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The Triangle - The Independent Student Newspaper at Drexel University

M. soccer bringing in eight freshmen

Senior midfielder Ken Tribbett looks to make a play during Drexel’s 1-1 draw against Hofstra University Oct. 30 at Vidas Field. Before the match, eight graduating student-athletes were recognized on Senior Night for the Dragons. Tribbett finished the season with four goals and two assists.

Senior midfielder Ken Tribbett looks to make a play during Drexel’s 1-1 draw against Hofstra University Oct. 30 at Vidas Field. Before the match, eight graduating student-athletes were recognized on Senior Night for the Dragons. Tribbett finished the season with four goals and two assists.

The Drexel men’s soccer team might be in the most prosperous era in its history.

The Dragons have now accrued back-to-back regular season Colonial Athletic Association Championships. They finished last year’s regular season as the top seed in in the CAA tournament, and they lived up to their seeding with a 1-0 championship victory over The College of William & Mary.

Their run in the NCAA tournament was quick and painful however, as their hopes were dashed by Old Dominion University in a landslide 5-1 defeat.

Despite the big loss to end the season, the season was a resounding success, one in which they reached heights never reached by the team before.

And that’s where the problem lies. Many of the players responsible for that success have been lost to graduation and transfers, with five players graduating and nine total players leaving the team.

The five graduating seniors were a huge part of the run the team made last year. In fact, out of the 11 members of the team with double-digit shots last year, five were seniors. That’s a simply devastating loss to a team that scored 1.29 goals per game last year.

These are the types of holes that have to be plugged by incoming freshmen, and the Dragons have gathered a strong enough incoming class to overcome the obstacles they seem to be facing.

The team has eight freshmen poised to fill the gaps left by departing players.
Swedish midfielder Erik Alexandersson seems particularly important to the upcoming season. Standing 6 feet tall, Alexandersson has a history of success including leading his high school team, Katrinelundsgymnasiet, to a regional championship in 2011. Rumor has it that the school also won the “most difficult name to spell” award that same season. He also earned a place on the Swedish national team for his region from 2010-2012, so besides his obvious skill on the field, Alexandersson should be ready to step into a high-pressure situation and succeed.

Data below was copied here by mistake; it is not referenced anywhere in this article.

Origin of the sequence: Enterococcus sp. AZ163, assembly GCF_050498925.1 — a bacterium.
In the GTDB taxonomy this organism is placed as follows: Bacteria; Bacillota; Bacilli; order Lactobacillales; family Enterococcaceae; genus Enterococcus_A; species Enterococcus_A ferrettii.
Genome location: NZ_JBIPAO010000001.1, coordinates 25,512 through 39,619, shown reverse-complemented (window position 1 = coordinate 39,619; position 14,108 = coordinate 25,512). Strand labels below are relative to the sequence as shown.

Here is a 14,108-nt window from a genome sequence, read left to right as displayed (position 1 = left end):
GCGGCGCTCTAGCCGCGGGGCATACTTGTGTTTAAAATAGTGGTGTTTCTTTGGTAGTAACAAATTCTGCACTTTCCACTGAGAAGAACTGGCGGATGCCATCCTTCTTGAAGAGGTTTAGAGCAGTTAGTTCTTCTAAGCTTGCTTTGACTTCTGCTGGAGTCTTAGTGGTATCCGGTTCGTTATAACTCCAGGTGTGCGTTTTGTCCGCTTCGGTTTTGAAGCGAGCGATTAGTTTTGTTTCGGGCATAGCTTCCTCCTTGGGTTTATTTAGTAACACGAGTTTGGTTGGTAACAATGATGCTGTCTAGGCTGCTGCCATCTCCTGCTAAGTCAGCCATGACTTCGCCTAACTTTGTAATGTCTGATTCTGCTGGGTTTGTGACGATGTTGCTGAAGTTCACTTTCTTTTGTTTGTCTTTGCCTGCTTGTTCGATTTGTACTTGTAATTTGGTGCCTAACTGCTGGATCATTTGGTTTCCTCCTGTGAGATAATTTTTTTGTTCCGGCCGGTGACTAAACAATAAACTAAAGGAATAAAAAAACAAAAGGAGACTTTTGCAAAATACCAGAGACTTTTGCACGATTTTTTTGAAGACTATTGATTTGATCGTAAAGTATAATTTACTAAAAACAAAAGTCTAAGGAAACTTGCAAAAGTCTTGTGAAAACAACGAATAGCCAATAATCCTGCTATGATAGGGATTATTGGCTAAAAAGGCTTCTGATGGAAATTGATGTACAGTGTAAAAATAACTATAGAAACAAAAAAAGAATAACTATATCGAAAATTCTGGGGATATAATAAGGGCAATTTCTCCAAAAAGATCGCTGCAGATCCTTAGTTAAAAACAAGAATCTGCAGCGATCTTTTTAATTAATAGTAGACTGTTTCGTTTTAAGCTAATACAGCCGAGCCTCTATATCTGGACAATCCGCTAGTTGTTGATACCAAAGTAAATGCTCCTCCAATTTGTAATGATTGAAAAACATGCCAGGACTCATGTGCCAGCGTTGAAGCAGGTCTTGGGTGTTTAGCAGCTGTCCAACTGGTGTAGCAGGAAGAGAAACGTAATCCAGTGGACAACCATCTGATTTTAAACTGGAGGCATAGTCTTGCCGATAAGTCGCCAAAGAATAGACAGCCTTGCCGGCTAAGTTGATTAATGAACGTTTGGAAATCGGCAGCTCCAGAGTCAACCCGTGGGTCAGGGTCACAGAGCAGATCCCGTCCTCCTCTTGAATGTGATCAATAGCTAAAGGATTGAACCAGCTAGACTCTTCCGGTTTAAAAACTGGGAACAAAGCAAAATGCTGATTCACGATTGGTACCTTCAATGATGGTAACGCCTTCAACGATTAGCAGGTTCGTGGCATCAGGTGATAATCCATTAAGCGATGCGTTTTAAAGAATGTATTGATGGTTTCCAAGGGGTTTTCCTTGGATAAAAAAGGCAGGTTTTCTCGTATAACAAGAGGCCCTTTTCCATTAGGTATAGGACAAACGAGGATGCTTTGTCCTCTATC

Head coach Doug Hess added another offensive weapon in Tristan Thompson, who besides occasionally playing power forward for the Cleveland Cavaliers, hails from Lakewood, California, and is 5 feet 4 inches. Thompson led his academy team in scoring last season and won an offensive player of the year award with his high school team in 2012.

Sander Yu is a midfielder from Wayne, Pennsylvania, who played at The Haverford School in the suburbs of Philadelphia. He was a bit of a journeyman in his high school years, playing for three different high schools and succeeding at all three. He garnered All-Inter-Academic League, All-Delaware County, and All-Main Line awards while playing at Haverford and was captain of the D.C. United Academy team.

In addition to these standouts, Hess has added an arsenal of incredibly talented young midfielders from all over the country to give the team some depth in a position where it lacked depth last year.

Joseph Rodriguez stands poised to take a role in the midfield, where he played for his high school, Montclair High School, and for the U.S. Under-15 Boys’ National Team.

Bayley Winkel also seems poised to not only take over a major share of the workload on the field, but could possibly be a candidate for a leadership role in the coming years. At Henry Street High School, he won the male athlete of the year award all four seasons and was team captain for three of those seasons. With that kind of experience leading players, Winkel could make a huge impact on and off the field for a young team.

The last of the offensive additions for Hess is Dakota Peterson, a 5-foot-9-inch freshman from East High School in Denver. He helped lead East to a state championship in his sophomore season and has since played for a variety of teams, including three years with the Colorado Rapids Soccer Academy. He seems to be a very good player for this team to shift between positions, possibly even making him a forward if the need arises.

Few additions, however, were made on the defensive side of the field.

The sole defenseman added by Hess and his staff is Noah Blodget, a 5-foot-9-inch Philadelphia product who played high school soccer at Lower Merion High School, leading them to a district championship and state quarterfinal berth in his time there. He also played and was captain for FC Delco and the Lower Merion club team.

The team added freshman goalkeeper Jacob Jordan, another Philadelphia product who played for the Continental FC Delco Academy team and will be backing up returning sophomore Tyler Afflerbach, who started 18 games last year and was named to the All-CAA Second Team and the CAA All-Rookie Team.

More than anything, this year looks to be one full of growth: growth for young players on the team, growth for a coaching staff facing the loss of five starters and growth of national recognition for a team that has been slept on in the past few years.

Come out and catch the Dragons playing at Vidas Field Sept. 2 against Villanova University, and look out for the young guys to make a big impact.